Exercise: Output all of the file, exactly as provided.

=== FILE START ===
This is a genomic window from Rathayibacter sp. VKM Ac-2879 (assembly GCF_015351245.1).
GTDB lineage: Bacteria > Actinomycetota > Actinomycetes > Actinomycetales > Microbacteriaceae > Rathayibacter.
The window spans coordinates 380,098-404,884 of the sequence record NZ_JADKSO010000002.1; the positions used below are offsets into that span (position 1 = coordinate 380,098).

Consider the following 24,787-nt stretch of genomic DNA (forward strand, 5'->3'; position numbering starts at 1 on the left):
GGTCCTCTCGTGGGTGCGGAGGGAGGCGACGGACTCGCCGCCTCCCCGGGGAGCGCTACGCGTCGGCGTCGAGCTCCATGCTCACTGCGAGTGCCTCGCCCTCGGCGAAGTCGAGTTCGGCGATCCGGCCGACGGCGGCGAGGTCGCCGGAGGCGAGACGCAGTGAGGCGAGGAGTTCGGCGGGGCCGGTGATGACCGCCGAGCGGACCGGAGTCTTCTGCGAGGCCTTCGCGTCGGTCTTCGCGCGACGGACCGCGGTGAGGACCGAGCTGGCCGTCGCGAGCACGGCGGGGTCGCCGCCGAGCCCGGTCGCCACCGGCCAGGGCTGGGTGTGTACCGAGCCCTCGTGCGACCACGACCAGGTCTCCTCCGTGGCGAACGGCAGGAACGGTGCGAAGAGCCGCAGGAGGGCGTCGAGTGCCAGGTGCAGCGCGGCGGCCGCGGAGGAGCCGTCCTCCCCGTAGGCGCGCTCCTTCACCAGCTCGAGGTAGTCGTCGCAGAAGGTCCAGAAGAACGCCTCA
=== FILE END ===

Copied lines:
This is a genomic window from Rathayibacter sp. VKM Ac-2879 (assembly GCF_015351245.1).
GTDB lineage: Bacteria > Actinomycetota > Actinomycetes > Actinomycetales > Microbacteriaceae > Rathayibacter.
The window spans coordinates 380,098-404,884 of the sequence record NZ_JADKSO010000002.1; the positions used below are offsets into that span (position 1 = coordinate 380,098).

Consider the following 24,787-nt stretch of genomic DNA (forward strand, 5'->3'; position numbering starts at 1 on the left):
GGTCCTCTCGTGGGTGCGGAGGGAGGCGACGGACTCGCCGCCTCCCCGGGGAGCGCTACGCGTCGGCGTCGAGCTCCATGCTCACTGCGAGTGCCTCGCCCTCGGCGAAGTCGAGTTCGGCGATCCGGCCGACGGCGGCGAGGTCGCCGGAGGCGAGACGCAGTGAGGCGAGGAGTTCGGCGGGGCCGGTGATGACCGCCGAGCGGACCGGAGTCTTCTGCGAGGCCTTCGCGTCGGTCTTCGCGCGACGGACCGCGGTGAGGACCGAGCTGGCCGTCGCGAGCACGGCGGGGTCGCCGCCGAGCCCGGTCGCCACCGGCCAGGGCTGGGTGTGTACCGAGCCCTCGTGCGACCACGACCAGGTCTCCTCCGTGGCGAACGGCAGGAACGGTGCGAAGAGCCGCAGGAGGGCGTCGAGTGCCAGGTGCAGCGCGGCGGCCGCGGAGGAGCCGTCCTCCCCGTAGGCGCGCTCCTTCACCAGCTCGAGGTAGTCGTCGCAGAAGGTCCAGAAGAACGCCTCA